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Implicit group messaging in peer-to-peer networks Daniel Cutting, 28th April 2006 Advanced Networks Research Group Outline. Motivation and problem Implicit groups Implicit group messaging (IGM) P2P model Evaluation Motivation.

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implicit group messaging in peer to peer networks

Implicit group messaging inpeer-to-peer networks

Daniel Cutting, 28th April 2006

Advanced Networks Research Group

  • Motivation and problem
  • Implicit groups
  • Implicit group messaging (IGM)
  • P2P model
  • Evaluation
  • It’s now very easy to publish content on the Internet: blogs, podcasts, forums, iPhoto “photocasting”, …
  • More and more publishers of niche content
  • Social websites like Flickr, YouTube, MySpace, etc. are gateways for connecting publishers and consumers
  • Similar capability would also be desirable in P2P
    • Collaboration and sharing without central authority
    • No reliance on dedicated infrastructure
    • No upfront costs, requirements
  • As more new niches are created, consumers need to search/filter more to find and collate varied content
  • How can we connect many publishers and consumers?
  • The publisher already knows the intended audience
    • Can often describe the audience in terms of interests
    • Does not know the names of individual audience members
    • So, address them as an implicit group
implicit groups
Implicit groups.
  • Explicit groups
    • Members named
    • Pre-defined by publisher or consumers need to join
    • Wolfgang, Julie
  • Implicit groups
    • Members described
    • Publisher defines “on the fly”, consumers don’t need to join
    • Soccer & Brazil
implicit group messaging
Implicit group messaging.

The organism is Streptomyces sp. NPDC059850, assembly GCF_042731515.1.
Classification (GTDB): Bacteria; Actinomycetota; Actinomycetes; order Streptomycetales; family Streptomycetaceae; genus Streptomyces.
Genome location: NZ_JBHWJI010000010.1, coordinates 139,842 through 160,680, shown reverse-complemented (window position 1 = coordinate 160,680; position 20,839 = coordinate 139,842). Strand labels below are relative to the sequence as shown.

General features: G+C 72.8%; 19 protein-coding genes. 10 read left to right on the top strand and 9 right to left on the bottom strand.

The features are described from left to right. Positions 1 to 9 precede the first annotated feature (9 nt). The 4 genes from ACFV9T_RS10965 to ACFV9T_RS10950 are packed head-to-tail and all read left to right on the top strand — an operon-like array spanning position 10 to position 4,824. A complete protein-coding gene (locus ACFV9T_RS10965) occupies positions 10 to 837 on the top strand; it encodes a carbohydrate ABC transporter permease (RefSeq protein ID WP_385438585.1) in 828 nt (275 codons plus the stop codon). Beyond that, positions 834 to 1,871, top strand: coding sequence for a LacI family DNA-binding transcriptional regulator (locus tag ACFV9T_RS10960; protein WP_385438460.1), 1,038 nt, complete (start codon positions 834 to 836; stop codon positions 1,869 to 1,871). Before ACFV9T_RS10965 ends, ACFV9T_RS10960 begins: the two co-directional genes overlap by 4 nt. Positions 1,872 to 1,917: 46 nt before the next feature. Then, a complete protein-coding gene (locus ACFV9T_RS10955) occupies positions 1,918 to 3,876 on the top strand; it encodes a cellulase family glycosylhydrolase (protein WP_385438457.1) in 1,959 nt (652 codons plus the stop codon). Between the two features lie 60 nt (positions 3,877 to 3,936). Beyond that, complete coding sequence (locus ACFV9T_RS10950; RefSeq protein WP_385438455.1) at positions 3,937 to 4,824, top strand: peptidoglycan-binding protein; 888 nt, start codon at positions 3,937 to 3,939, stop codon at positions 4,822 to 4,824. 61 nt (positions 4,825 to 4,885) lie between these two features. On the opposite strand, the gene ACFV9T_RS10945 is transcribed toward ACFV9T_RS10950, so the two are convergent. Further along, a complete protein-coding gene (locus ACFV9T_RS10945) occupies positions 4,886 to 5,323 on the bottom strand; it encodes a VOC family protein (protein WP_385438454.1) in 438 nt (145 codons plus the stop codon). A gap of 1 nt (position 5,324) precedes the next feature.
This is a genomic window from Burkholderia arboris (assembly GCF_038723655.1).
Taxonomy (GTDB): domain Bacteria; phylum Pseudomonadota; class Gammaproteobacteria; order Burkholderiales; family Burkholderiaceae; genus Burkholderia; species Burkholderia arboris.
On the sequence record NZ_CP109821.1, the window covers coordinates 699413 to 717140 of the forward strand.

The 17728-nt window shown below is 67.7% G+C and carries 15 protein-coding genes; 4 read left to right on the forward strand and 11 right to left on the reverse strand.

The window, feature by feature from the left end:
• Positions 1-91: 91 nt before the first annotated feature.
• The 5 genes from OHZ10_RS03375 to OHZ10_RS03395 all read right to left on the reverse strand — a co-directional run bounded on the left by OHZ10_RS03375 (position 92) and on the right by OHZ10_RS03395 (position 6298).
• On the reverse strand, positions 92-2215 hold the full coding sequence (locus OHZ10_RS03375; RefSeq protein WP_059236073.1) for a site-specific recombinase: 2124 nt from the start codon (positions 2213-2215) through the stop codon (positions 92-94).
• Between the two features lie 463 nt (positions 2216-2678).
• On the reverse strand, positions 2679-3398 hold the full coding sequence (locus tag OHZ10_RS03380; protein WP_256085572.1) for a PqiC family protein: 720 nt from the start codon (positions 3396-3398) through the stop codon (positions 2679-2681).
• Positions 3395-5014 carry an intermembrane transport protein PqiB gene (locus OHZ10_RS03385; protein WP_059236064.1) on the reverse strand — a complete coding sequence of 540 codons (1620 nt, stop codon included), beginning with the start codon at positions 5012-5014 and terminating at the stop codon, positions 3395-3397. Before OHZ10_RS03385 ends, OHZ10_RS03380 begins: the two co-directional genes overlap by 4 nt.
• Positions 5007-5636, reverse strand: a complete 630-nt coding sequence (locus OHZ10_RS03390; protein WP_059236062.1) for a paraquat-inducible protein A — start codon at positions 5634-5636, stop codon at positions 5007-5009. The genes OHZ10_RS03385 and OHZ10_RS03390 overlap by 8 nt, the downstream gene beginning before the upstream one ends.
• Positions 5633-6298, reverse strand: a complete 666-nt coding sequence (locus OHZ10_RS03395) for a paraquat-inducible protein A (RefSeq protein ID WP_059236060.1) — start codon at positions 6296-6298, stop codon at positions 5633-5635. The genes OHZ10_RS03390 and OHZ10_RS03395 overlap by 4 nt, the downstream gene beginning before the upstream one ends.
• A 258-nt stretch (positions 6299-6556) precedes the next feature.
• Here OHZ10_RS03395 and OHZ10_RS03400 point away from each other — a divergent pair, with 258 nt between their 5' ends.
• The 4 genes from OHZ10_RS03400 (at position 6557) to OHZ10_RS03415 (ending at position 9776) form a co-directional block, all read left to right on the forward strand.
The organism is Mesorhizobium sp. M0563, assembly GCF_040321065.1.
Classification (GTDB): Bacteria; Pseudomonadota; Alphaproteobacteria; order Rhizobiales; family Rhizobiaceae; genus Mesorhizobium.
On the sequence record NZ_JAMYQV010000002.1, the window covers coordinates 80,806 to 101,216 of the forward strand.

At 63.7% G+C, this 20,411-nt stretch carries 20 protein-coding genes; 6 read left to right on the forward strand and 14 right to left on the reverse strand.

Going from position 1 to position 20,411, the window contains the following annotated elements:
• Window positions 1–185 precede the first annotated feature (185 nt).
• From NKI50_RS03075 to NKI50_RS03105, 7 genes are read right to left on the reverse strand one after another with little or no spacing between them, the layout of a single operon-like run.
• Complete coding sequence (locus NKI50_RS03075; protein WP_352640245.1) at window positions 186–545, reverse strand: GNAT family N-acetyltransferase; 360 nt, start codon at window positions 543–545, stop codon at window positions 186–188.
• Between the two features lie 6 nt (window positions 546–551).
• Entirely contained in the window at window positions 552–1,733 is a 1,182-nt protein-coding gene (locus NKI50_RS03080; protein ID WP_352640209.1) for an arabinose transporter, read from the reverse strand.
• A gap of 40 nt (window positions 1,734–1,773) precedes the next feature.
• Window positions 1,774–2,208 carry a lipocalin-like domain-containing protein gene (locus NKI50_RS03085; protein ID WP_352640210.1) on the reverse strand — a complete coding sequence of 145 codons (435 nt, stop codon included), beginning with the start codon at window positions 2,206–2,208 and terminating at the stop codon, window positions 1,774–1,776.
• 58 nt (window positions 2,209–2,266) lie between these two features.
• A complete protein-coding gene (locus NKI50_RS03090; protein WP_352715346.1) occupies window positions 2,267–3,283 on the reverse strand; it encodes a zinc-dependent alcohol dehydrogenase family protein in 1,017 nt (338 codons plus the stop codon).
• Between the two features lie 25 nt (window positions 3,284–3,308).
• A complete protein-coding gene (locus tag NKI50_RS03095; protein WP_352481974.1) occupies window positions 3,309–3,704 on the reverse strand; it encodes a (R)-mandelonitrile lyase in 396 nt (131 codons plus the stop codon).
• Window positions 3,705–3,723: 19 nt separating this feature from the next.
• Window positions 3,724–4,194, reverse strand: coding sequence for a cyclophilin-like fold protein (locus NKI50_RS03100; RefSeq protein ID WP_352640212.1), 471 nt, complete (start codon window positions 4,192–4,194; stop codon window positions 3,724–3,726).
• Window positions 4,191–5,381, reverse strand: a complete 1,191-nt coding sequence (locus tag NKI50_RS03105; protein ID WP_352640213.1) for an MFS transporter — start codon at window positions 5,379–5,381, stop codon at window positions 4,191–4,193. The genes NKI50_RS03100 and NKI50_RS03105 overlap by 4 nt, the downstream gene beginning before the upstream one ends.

• CAST messages from any source to any implicit group at any time in a P2P network
    • Each peer described byattributes (capabilities, interests, services, …), e.g. “Soccer”, “Brazil”
    • Implicit groups are specified as logical expressions of attributes, e.g. “(Soccer OR Football) AND Brazil”
    • System delivers messages from sources to all peers matching target expressions
p2p model
P2P model.
  • A fully distributed, structured overlay network
    • Peers maintain a logical Cartesian surface (like CAN)
    • Each peer owns part of the surface and knows neighbours
    • Peers store data hashed to their part of the surface
    • Peers geometrically ROUTE to locations by passing from neighbour to neighbour
    • Quadtree-based surface addressing
  • Smoothly combine two major techniques for efficient CAST delivery to groups of any size
p2p model8
P2P model.
  • Attribute partitioning:“attribute  peer” index for small groups
  • Summary hashing:for reaching BIG groups
  • Hybrid CAST algorithm: reactive multicast algorithm combining the above
quadtree based addressing
Quadtree-based addressing.
  • Surfaces can be any dimensionality d
  • An address is a string of digits of base 2d
  • Map from an address to the surface using a quadtree decomposition
  • Quadrants called extents
attribute partitioning
Attribute partitioning.
  • A distributed index from each attribute to all peers
  • Indices are stored at rendezvous points (RPs) on the surface by hashing the attribute to an address
attribute partitioning registration
Attribute partitioning (registration).
  • Every peer registers at each of its attributes RPs
  • Every registration includes IP address and all attributes
attribute partitioning casting
Attribute partitioning (CASTing).
  • To CAST, select one term from target
  • Route CAST to its RP
  • RP finds all matches and unicasts to each
attribute partitioning13
Attribute partitioning.
  • Simple, works well for small groups and rare attributes
    • Fast: just one overlay route followed by unicasts